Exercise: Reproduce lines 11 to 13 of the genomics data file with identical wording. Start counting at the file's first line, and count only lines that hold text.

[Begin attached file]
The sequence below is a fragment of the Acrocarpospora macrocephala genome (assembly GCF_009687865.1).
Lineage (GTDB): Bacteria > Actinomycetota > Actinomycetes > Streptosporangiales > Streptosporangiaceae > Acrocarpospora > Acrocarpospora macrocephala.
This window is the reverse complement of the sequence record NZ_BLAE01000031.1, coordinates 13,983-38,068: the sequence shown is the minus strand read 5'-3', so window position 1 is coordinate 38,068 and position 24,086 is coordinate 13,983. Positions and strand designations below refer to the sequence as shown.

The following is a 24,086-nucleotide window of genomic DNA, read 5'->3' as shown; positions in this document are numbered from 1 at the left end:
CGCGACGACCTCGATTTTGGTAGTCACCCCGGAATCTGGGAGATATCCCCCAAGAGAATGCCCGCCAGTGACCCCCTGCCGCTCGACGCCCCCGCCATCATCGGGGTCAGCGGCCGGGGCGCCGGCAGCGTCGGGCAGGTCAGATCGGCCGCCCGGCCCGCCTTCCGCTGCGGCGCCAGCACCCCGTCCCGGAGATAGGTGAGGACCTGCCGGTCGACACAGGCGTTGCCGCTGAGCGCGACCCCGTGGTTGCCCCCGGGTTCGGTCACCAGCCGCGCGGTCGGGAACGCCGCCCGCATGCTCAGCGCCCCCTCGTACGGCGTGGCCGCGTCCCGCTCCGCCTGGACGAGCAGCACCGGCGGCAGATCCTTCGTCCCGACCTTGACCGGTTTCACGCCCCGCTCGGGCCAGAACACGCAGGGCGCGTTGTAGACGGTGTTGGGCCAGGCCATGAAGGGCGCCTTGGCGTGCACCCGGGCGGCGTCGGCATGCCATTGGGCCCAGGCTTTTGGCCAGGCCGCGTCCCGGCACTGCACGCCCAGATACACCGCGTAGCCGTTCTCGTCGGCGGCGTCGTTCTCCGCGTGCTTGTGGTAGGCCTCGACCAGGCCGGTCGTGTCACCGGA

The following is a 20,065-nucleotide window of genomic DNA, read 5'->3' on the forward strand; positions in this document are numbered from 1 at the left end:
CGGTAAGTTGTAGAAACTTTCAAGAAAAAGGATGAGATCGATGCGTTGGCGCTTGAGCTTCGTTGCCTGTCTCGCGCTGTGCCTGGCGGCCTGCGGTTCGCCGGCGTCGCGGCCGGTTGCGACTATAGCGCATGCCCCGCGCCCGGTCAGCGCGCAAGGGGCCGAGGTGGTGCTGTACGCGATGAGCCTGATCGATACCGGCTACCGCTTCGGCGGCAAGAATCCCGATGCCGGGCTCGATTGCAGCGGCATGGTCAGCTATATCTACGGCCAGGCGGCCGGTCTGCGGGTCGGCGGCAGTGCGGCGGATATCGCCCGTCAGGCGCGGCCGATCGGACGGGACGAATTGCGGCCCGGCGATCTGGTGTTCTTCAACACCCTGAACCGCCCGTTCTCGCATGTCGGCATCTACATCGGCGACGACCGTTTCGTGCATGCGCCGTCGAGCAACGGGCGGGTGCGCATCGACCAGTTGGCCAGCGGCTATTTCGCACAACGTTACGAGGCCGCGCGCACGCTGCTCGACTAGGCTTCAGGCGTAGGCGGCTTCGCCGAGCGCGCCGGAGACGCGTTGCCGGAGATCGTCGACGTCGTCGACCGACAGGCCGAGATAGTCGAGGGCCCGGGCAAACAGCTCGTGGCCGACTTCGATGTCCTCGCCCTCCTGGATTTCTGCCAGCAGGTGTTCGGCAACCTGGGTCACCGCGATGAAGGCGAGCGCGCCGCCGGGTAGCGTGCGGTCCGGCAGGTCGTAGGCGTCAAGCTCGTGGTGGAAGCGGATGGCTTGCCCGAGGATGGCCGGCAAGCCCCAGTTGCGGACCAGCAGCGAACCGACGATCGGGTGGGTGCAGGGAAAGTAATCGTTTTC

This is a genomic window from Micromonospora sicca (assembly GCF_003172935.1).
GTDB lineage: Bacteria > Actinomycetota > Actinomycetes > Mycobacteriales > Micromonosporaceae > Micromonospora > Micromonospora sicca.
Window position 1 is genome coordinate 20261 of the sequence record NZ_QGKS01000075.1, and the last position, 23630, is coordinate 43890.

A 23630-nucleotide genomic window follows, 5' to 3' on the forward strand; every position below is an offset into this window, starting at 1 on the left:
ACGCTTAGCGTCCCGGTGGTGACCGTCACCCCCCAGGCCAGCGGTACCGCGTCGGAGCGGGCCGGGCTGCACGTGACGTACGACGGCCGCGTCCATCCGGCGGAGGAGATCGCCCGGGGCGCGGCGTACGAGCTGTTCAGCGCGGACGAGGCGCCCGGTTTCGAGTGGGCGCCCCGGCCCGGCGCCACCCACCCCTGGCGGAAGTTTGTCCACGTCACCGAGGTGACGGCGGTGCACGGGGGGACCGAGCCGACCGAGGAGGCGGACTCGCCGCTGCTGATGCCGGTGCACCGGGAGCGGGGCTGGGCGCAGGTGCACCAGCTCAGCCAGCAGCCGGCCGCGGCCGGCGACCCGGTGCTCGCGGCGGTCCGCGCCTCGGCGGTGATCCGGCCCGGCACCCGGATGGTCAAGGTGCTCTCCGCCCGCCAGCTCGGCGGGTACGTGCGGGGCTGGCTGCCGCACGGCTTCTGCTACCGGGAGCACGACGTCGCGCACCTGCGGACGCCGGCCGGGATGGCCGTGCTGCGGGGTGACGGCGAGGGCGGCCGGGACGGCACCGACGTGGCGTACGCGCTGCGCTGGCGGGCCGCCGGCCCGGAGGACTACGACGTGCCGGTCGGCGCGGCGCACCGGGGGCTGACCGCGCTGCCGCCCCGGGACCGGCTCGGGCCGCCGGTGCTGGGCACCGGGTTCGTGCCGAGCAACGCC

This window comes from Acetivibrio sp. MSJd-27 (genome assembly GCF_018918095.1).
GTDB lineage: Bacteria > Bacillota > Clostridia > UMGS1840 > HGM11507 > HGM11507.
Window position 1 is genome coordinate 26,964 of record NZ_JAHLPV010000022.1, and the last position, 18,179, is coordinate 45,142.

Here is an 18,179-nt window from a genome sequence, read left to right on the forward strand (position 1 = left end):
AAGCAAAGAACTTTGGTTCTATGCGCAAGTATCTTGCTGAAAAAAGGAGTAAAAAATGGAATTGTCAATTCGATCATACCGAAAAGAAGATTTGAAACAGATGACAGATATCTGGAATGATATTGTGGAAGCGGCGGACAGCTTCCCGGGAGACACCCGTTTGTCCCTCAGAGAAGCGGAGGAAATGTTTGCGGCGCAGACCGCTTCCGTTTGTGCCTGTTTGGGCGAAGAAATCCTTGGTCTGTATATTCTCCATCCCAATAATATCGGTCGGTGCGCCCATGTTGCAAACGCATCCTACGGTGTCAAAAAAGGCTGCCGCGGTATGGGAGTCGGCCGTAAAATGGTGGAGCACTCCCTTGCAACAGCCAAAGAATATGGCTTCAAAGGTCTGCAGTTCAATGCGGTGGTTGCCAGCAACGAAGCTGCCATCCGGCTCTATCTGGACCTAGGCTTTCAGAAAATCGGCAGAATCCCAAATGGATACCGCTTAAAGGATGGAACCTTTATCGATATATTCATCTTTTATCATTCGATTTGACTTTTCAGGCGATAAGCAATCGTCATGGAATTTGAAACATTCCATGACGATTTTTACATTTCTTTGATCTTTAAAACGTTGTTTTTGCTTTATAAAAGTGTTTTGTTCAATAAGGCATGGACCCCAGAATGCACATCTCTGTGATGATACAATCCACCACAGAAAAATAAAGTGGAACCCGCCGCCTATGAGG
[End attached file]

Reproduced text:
A 23630-nucleotide genomic window follows, 5' to 3' on the forward strand; every position below is an offset into this window, starting at 1 on the left:
ACGCTTAGCGTCCCGGTGGTGACCGTCACCCCCCAGGCCAGCGGTACCGCGTCGGAGCGGGCCGGGCTGCACGTGACGTACGACGGCCGCGTCCATCCGGCGGAGGAGATCGCCCGGGGCGCGGCGTACGAGCTGTTCAGCGCGGACGAGGCGCCCGGTTTCGAGTGGGCGCCCCGGCCCGGCGCCACCCACCCCTGGCGGAAGTTTGTCCACGTCACCGAGGTGACGGCGGTGCACGGGGGGACCGAGCCGACCGAGGAGGCGGACTCGCCGCTGCTGATGCCGGTGCACCGGGAGCGGGGCTGGGCGCAGGTGCACCAGCTCAGCCAGCAGCCGGCCGCGGCCGGCGACCCGGTGCTCGCGGCGGTCCGCGCCTCGGCGGTGATCCGGCCCGGCACCCGGATGGTCAAGGTGCTCTCCGCCCGCCAGCTCGGCGGGTACGTGCGGGGCTGGCTGCCGCACGGCTTCTGCTACCGGGAGCACGACGTCGCGCACCTGCGGACGCCGGCCGGGATGGCCGTGCTGCGGGGTGACGGCGAGGGCGGCCGGGACGGCACCGACGTGGCGTACGCGCTGCGCTGGCGGGCCGCCGGCCCGGAGGACTACGACGTGCCGGTCGGCGCGGCGCACCGGGGGCTGACCGCGCTGCCGCCCCGGGACCGGCTCGGGCCGCCGGTGCTGGGCACCGGGTTCGTGCCGAGCAACGCC

This window comes from Acetivibrio sp. MSJd-27 (genome assembly GCF_018918095.1).